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What to Know About Dental Abscesses

Posted on 1/9/2023 by Brandon Cooley
What to Know About Dental AbscessesThe term abscess refers to a pocket of pus caused by a bacterial infection of the tooth. Different types of abscesses can develop around teeth for different reasons, and they can affect not only the involved tooth, but the surrounding bone and sometimes neighboring teeth. Those who smoke, have dry mouth, practice poor dental hygiene, and have a weakened immune system are more likely to develop tooth infections. Untreated tooth infections may spread to the jawbone, soft tissues of the face and neck, and even the lungs. It is possible for the infection to travel to the heart (endocarditis) or brain (bacterial meningitis) in very rare cases.

Causes of Abscesses

The presence of any openings that allow bacteria to enter the tooth or surrounding tissues can result in a tooth infection. The most common causes of tooth decay are severe decay, broken, chipped, and cracked teeth, gum disease, and injury to the tooth. Symptoms of an infected tooth may include throbbing, sharp pain, continuous pain, and radiating pain to the ear, neck, or jawbone. An infection may also cause tooth sensitivity, bitter taste, gum swelling and redness, loose teeth, and swollen jaws. It is also possible for you to experience a fever, swollen glands in your neck, and a feeling of unwellness.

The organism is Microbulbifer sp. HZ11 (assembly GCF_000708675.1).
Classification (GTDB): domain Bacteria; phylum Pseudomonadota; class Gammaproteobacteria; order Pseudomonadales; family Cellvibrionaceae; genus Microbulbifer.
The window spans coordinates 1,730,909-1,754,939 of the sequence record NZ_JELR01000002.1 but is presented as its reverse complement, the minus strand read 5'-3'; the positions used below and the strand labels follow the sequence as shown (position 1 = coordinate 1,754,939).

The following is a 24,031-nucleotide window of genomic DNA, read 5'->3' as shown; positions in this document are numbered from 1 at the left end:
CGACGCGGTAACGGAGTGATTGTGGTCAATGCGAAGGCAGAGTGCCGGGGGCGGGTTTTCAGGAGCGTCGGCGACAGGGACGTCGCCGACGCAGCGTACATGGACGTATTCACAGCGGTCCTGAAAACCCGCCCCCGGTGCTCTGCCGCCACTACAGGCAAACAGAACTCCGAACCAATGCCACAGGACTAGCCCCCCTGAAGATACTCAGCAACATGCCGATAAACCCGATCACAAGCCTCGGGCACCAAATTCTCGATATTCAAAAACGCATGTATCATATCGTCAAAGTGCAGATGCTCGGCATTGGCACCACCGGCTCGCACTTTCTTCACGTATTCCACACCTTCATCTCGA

Treatment of Abscesses

Infections should be eliminated, and complications avoided through treatment. The treatment options include incisions and drainage, root canals, extractions, and antibiotics. It may be necessary for your dentist to make a small incision in the abscess to drain the pus. A small rubber drain may be placed in the area to facilitate drainage. When a root canal is required, this treatment will preserve your tooth while removing the infection. To prevent infection, the inner pulp of the tooth is removed, and the space is filled. In some cases, the tooth cannot be saved, and in these situations, it must be extracted to allow the pus to drain from the socket. You may be required to take antibiotics by your dentist.

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